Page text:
B-17 Nine-O-Nine


Jan 232014
Radio Compass

Radio Compass

A new feature recently added is the Field Finder. This will help you determine where Army Air Fields were located. Find fields near a particular city, or in a particular state, country, or region. If you know an air field by name, select that to see where it was located. Also discover the fields where a particular type of training was conducted, like primary flight schools.

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Dec 172013

500th ItemThe AAF Collection today reached another milestone with the addition of the 500th item!

This could not be possible without the generous support of contributors like you.  Thank you contributors! A special thanks to those who contributed over ten items.  They include Ben Guttery, Larry Caldwell, Marty Upchurch, Stephen Quint, and Bronson Gardner.

Please consider contributing digital copies of items from your own collection, or that of a loved one.  Many people have enjoyed reading these historical documents and finding pictures of family members among these pages.  For more information about contributing, please see How-To: Contribute Items.

Nov 102013

us-gbHere’s an interesting look at the different terminology used by American and British airmen. This table was adapted from an appendix to the Pilot’s Manual for Boeing B-17 Flying Fortress.  I can imagine the use of the wrong word to the wrong person might result in injuries.

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Nov 052013
A Bombardier is Born

A Bombardier is Born

Here’s an interesting, if not disconcerting, cartoon drawn by Walt Disney.  It appears in the On Course class book for Class 45-1B at the Childress Army Air Field.

This field near Childress, Texas, was a bombardier school during World War II.  Graduating cadets earned their wings as bombardiers.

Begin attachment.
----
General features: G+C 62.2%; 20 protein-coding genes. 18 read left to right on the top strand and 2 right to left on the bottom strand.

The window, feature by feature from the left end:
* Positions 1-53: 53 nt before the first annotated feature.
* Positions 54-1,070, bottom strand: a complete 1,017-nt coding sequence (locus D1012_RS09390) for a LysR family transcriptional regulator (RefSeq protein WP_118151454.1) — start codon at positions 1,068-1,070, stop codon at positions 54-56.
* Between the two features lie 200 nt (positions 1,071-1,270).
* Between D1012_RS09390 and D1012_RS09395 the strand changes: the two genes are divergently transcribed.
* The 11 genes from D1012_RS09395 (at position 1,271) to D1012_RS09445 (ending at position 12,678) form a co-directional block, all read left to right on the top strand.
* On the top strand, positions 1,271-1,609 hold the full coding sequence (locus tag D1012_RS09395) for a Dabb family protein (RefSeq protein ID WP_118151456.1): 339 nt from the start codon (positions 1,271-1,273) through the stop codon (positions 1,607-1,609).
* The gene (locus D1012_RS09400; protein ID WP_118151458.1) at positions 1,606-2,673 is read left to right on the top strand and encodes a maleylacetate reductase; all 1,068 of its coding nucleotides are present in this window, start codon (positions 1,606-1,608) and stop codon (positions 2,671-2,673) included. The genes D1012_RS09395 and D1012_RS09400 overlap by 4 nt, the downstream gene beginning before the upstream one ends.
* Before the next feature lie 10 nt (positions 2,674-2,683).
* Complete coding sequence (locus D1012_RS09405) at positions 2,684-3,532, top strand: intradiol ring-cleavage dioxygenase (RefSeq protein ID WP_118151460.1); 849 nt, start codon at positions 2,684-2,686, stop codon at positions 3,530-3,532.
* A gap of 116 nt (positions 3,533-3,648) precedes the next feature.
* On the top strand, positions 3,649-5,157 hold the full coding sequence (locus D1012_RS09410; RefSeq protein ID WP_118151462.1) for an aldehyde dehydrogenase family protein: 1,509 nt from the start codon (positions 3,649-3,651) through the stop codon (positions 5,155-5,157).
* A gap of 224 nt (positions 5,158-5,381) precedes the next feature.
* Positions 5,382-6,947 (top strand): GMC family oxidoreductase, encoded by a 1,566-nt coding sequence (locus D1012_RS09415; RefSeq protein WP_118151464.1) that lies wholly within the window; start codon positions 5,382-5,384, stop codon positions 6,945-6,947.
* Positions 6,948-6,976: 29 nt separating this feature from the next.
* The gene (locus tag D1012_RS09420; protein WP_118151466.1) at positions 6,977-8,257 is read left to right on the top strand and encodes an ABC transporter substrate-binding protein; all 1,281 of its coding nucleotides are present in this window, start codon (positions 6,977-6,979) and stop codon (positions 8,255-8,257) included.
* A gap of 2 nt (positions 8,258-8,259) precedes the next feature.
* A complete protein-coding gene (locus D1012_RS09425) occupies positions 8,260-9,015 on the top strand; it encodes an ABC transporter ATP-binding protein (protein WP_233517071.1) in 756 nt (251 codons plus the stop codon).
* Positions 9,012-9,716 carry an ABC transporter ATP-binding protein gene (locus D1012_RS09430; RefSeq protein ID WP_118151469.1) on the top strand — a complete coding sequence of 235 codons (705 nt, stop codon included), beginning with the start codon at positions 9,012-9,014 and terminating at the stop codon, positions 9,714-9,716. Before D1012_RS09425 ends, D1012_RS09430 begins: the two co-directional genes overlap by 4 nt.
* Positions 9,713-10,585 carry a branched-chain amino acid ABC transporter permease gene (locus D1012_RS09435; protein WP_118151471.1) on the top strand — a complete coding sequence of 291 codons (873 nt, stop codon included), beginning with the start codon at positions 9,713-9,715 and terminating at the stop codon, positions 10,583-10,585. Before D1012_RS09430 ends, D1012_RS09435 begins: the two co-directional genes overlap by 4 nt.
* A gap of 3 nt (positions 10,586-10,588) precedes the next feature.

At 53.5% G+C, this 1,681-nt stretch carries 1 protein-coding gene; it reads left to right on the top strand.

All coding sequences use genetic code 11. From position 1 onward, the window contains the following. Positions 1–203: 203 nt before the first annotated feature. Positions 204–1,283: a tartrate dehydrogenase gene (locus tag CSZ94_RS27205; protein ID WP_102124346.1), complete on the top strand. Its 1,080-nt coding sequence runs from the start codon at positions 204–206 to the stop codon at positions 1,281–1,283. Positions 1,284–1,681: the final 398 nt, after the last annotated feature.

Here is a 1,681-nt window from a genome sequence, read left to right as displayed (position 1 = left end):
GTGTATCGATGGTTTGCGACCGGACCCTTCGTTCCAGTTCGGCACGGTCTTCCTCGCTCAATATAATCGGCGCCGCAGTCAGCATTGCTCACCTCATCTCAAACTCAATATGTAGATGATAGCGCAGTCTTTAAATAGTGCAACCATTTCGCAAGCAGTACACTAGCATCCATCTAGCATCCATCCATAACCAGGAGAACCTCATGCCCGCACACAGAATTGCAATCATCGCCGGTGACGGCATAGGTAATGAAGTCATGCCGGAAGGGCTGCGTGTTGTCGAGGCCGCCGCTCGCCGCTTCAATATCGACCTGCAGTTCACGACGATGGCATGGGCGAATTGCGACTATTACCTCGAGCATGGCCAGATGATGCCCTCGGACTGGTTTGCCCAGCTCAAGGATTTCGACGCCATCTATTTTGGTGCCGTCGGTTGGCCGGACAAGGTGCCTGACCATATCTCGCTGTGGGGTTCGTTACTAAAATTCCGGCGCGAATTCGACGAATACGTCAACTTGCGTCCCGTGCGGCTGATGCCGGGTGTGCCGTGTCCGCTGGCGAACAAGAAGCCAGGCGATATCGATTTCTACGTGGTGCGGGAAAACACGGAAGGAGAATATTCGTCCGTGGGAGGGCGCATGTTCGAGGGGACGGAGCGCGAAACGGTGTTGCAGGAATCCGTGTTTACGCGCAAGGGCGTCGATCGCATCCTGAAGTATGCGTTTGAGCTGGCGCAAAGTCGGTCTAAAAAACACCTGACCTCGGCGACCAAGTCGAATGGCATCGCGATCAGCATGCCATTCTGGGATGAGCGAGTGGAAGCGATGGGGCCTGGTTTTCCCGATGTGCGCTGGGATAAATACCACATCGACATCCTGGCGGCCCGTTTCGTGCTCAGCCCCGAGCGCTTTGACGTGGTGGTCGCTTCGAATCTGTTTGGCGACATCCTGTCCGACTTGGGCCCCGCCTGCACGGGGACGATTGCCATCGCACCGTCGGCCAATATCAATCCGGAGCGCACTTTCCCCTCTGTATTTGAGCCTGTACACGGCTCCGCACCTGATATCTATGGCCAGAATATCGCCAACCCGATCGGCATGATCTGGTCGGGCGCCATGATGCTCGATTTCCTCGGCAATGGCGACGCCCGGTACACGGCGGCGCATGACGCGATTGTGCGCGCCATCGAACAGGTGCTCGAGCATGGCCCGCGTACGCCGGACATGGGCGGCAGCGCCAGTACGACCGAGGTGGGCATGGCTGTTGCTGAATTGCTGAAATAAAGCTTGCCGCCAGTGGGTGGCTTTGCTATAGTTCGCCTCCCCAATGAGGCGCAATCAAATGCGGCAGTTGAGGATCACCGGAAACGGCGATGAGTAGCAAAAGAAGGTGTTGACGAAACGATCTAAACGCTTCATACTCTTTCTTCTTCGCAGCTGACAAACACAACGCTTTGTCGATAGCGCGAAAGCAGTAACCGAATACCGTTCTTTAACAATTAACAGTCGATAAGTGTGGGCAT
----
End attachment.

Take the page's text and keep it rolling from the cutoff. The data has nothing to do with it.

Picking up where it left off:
Nov 012013

Here is my growing collection of aircraft nose art.  These are planes I’ve visited on tour, or in museums.

Apr 152013

CBS News 60 MinutesI enjoyed watching the recent 60 Minutes story on Marfa, Texas.1  Apparently this isolated, rural town is attracting lots of different people today.  In the story, they briefly mentioned the remnants of an old army base there.

Marfa Army Air FieldActually it was the Marfa Army Air Field, a twin-engine advanced pilot training school.  Hundreds of Army Air Force pilots earned their silver wings at Marfa.  So, the town must have been a hub of activity about 1943 before slipping back into obscurity, then rediscovery.

The AAF Collection has a few pilot class books from Marfa.


  1. CBS News, 60 Minutes, “Marfa Texas: The Capital of Quirkiness,” aired April 14, 2013.
Feb 192013

Class BookI’m often asked if the AAF Collection has information on a specific person.  The collection does have hundreds of training class books.  These are like high school year books, except they were produced for a training class at a particular Army Air Field or other training facility.  Classes lasted anywhere from four to ten, or even twenty, weeks.  Separate classes sometimes overlapped their training at the same base.